“Gratitude never comes from avoiding difficulty but from finding yourself sustained through it.” -Randy Alcorn from his book, 90 Days of God’s Goodness.
We’re probably all learning some important life lessons through being isolated in our homes with our families. These are a few things I’ve taken for granted and have become especially thankful for the past few weeks.
- Good health
What a blessing it is to be able to walk around outside and feel the breeze and sunshine! I’m thankful that this virus has happened in the springtime with warmer weather and more sunshine. (Also, our electricity and gas bills will be cheaper during this time with so many unemployed.)
The privilege to be able to freely come and go is something I’ve taken for granted. Until recently I’ve never thought about what a blessing it is to be able to go to a store and just pick up some necessary items or browse around.
- Fresh air
I’m thankful I can walk outside and not have to worry about the air I breathe. I’ve enjoyed living in the country my whole life, but I’ve definitely taken fresh air for granted.
- A slower pace
I’m a list maker. I like staying busy and getting things done. That can be a good thing, but it has its negatives too. My dad used to often say, “Gaye, will you please just sit down? You’re making me nervous the way you’re always zipping around.” Slowing down can be uncomfortable for me. If I have too much time to think, I tend to become sad. It’s easier to stay busy than to think about some past sins and mistakes, strained relationships, emotional pain, etc. But it’s been healthy for me to have extra down time to process and deal with my bad attitude, what angers me and why, and things I could or should have done better. Now, I can take steps to not repeat those things I regret.
- Time for completing projects
Do you have projects you tend to keep pushing back because you aren’t motivated to do them? I have! Well, I can’t use the excuse that I don’t have time now. So I’ve cleaned out some closets and drawers, organized some messy places, painted, done some much needed yard work, and have sent more cards to people.
I’ve been particularly blessed to have reconnected with old friends during this time. Some I haven’t heard from in quiet awhile have contacted me and I’ve tried to do the same. I’ve realized how much I’ve missed these people. I believe God puts every person in our lives for a reason. He has used my friends to encourage me, to laugh and cry with me, to instruct and teach me, and to rebuke me over the years. They make my life rich and are a gift from God. God uses our relationships with others to mold us into the people He wants us to be.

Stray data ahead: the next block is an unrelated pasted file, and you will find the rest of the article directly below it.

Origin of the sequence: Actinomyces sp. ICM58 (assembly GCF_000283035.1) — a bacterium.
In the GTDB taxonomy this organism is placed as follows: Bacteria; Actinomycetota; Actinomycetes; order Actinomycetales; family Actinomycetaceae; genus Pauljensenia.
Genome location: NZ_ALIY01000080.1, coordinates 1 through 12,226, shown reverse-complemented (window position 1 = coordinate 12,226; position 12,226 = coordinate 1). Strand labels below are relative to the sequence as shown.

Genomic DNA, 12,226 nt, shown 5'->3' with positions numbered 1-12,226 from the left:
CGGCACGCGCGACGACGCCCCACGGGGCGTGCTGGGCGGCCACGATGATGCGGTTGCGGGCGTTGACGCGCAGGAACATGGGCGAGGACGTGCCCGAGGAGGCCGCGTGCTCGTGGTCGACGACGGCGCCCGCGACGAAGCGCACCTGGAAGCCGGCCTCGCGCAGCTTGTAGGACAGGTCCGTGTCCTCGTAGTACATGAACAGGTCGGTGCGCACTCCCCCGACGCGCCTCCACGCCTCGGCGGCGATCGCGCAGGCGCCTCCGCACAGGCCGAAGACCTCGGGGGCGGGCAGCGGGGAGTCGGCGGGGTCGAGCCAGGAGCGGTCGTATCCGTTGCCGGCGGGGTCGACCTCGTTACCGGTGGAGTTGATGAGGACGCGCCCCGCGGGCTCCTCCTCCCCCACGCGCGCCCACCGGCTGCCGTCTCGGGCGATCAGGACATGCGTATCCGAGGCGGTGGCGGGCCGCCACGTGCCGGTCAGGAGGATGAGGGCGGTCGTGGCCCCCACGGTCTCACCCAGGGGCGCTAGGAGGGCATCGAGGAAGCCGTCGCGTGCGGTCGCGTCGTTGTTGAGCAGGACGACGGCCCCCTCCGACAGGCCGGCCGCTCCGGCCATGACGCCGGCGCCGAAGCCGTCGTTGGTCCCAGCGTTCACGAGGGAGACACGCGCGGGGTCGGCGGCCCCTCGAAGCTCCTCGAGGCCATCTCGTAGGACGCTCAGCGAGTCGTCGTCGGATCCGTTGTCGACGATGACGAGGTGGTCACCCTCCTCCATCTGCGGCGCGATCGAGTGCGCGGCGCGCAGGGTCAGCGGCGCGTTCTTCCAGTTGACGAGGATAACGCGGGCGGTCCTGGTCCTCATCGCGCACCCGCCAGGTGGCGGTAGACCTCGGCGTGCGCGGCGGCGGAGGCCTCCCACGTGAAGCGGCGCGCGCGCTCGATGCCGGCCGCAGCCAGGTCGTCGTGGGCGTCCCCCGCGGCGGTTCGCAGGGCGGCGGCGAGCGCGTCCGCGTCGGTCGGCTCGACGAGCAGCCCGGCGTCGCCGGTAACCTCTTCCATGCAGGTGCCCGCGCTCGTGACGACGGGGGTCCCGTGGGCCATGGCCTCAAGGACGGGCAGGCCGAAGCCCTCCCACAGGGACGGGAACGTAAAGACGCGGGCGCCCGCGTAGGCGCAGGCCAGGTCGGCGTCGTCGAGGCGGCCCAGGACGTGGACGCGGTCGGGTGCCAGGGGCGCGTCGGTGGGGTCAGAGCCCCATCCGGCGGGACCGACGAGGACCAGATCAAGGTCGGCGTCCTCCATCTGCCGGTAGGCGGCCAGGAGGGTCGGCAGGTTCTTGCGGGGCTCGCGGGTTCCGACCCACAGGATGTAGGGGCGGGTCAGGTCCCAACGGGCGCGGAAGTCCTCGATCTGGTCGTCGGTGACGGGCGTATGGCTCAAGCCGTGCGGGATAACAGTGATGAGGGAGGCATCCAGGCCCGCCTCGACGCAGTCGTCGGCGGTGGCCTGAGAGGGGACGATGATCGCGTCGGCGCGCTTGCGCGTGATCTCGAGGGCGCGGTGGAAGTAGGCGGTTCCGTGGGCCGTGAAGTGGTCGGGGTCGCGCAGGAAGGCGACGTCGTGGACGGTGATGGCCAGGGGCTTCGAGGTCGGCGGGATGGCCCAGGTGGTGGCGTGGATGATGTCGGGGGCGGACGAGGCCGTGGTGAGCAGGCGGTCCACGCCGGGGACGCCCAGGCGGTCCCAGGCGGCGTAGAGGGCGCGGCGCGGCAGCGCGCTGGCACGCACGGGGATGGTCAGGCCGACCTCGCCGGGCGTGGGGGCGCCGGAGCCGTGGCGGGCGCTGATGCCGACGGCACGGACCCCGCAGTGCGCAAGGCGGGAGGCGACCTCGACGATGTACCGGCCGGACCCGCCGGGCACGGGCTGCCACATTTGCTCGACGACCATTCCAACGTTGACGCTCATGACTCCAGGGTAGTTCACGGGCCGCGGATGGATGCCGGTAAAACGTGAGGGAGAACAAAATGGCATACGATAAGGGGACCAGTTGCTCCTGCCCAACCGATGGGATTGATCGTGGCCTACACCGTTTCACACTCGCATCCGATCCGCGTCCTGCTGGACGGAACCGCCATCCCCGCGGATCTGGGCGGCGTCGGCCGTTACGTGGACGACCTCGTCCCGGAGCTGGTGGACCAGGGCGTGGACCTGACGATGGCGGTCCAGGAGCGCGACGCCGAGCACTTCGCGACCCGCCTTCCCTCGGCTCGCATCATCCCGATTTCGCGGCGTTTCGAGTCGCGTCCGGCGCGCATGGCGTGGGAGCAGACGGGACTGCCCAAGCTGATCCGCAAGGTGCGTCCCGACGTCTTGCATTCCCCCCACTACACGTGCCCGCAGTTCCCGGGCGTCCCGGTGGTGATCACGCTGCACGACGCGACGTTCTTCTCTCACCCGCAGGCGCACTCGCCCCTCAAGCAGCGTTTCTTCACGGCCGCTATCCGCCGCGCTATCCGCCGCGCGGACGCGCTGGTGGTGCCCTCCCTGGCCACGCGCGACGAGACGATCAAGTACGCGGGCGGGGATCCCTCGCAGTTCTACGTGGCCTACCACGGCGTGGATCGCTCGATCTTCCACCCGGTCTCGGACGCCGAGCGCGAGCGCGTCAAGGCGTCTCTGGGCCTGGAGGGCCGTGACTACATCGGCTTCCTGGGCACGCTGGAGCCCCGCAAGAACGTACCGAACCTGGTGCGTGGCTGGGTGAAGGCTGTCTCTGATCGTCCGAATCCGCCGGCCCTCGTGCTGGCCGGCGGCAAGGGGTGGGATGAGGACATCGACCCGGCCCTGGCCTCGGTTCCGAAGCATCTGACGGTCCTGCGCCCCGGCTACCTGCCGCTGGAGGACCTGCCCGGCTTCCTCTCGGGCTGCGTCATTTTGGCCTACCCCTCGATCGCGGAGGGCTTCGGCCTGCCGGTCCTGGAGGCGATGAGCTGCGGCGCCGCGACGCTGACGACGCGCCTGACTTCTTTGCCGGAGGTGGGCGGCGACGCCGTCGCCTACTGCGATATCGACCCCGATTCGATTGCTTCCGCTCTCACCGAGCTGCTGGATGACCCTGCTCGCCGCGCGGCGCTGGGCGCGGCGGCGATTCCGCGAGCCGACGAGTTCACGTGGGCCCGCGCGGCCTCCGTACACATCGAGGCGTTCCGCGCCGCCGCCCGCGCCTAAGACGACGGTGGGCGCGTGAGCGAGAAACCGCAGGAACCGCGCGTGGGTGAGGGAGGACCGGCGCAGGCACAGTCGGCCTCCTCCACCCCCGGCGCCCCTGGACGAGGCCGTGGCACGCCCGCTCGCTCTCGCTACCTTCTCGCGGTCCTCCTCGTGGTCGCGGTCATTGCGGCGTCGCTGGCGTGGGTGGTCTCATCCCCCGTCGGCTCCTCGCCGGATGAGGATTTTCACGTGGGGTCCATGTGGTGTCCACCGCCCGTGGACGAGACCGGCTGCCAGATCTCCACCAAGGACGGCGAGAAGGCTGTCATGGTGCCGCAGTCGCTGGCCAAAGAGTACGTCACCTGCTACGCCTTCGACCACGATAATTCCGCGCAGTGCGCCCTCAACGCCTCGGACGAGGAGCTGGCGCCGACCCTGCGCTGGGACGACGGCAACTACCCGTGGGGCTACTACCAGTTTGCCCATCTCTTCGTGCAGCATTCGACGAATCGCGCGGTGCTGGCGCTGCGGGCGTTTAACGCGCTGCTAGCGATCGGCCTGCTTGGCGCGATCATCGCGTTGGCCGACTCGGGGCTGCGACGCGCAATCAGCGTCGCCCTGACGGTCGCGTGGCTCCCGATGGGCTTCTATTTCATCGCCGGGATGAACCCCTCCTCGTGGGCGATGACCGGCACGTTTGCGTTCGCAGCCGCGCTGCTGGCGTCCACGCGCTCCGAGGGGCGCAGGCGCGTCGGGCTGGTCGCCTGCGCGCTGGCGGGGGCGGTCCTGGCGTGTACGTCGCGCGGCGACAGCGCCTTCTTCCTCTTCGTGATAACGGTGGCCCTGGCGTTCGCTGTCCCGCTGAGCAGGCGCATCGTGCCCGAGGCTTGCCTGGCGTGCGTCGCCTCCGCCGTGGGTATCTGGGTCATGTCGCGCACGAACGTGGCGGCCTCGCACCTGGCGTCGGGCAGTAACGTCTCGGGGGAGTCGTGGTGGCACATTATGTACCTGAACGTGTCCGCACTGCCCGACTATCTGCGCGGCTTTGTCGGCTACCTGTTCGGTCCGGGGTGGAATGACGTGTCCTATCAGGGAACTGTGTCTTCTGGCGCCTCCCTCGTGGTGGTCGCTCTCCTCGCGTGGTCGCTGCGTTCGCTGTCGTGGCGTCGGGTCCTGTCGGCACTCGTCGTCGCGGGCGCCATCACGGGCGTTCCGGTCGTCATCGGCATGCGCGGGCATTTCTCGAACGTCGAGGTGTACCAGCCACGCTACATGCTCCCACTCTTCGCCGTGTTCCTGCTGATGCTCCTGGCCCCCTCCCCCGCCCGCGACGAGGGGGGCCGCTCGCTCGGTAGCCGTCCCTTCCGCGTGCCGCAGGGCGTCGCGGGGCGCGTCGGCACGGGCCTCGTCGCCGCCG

I didn’t think I could love my family any deeper. I have found I can. I appreciate them more now than I ever have. I’m so thankful for the technology we have today to be able to communicate with our loved ones. We have cell phones, texting, zoom, Marco Polo, and facebook to just name a few. What a blessing it is to be able to keep in touch! I think about how life was just 30 years ago. Families didn’t have any of these ways of communicating.
For most people it’s easy to put on your happy face, and be kind and friendly to those we see outside our homes. But we can’t hide who we are from those living with us. They know all the good, the bad, and the ugly. With this shelter-in-place we’re stuck with each other all day, every day whether we like it or not. Fortunately, I’m married to the best man on the planet so I’m enjoying having him around, but I realize that isn’t the case with everyone. Family relationships can get strained quickly when life is stressful, we’re dealing with disappointment, and worse yet, the whole world seems chaotic and suffering abounds. All while the very things that often encourage us: family, friends, worshiping together in church, vacations, going out to eat, etc. have been stripped away. It’s in these moments we realize how much we need the support of our family. We’ve been given a wonderful opportunity, free of distractions, to learn to love our family well. Let’s be committed. Let’s be there for each other, if in prayer only, when no one else can be. I’m thankful for family.
I’m thankful for extra time to spend reading God’s words, the Bible. I’ve certainly prayed more. The many encouraging sermons I’ve heard via you-tube have taught me more about God. (One of my favorite preacher is Adrian Rogers.) This is a good time for us to draw closer to the God we love but are prone to wander away from.
When we emerge from this unprecedented time like a butterfly out of its cocoon, may we be more patient, more kind, more thoughtful, more humble, more intentional in our living and giving. I want to look and act more like Jesus.
May we not let this time of testing be wasted. We can look at this time of isolation and widespread sickness as training ground to become more of a soldier of Jesus Christ. It’s a time to dig deep, search our hearts, discern what is holding us back from giving God and others our all. May we learn to prefer others above ourselves and become a humble servant. And what better place to learn this than at home with our families? Jesus humbled Himself and became a servant and He calls us to do the same. This is where we will find true joy and peace. And let’s not forget to look for the positive things and thank God for them.
Again, I quote Randy Alcorn, “The degree of joy rises to the degree of gratitude, and the level of gratitude corresponds to the level of God’s grace experienced in our suffering.”
Keep looking up,
Gaye Hughes Hammersley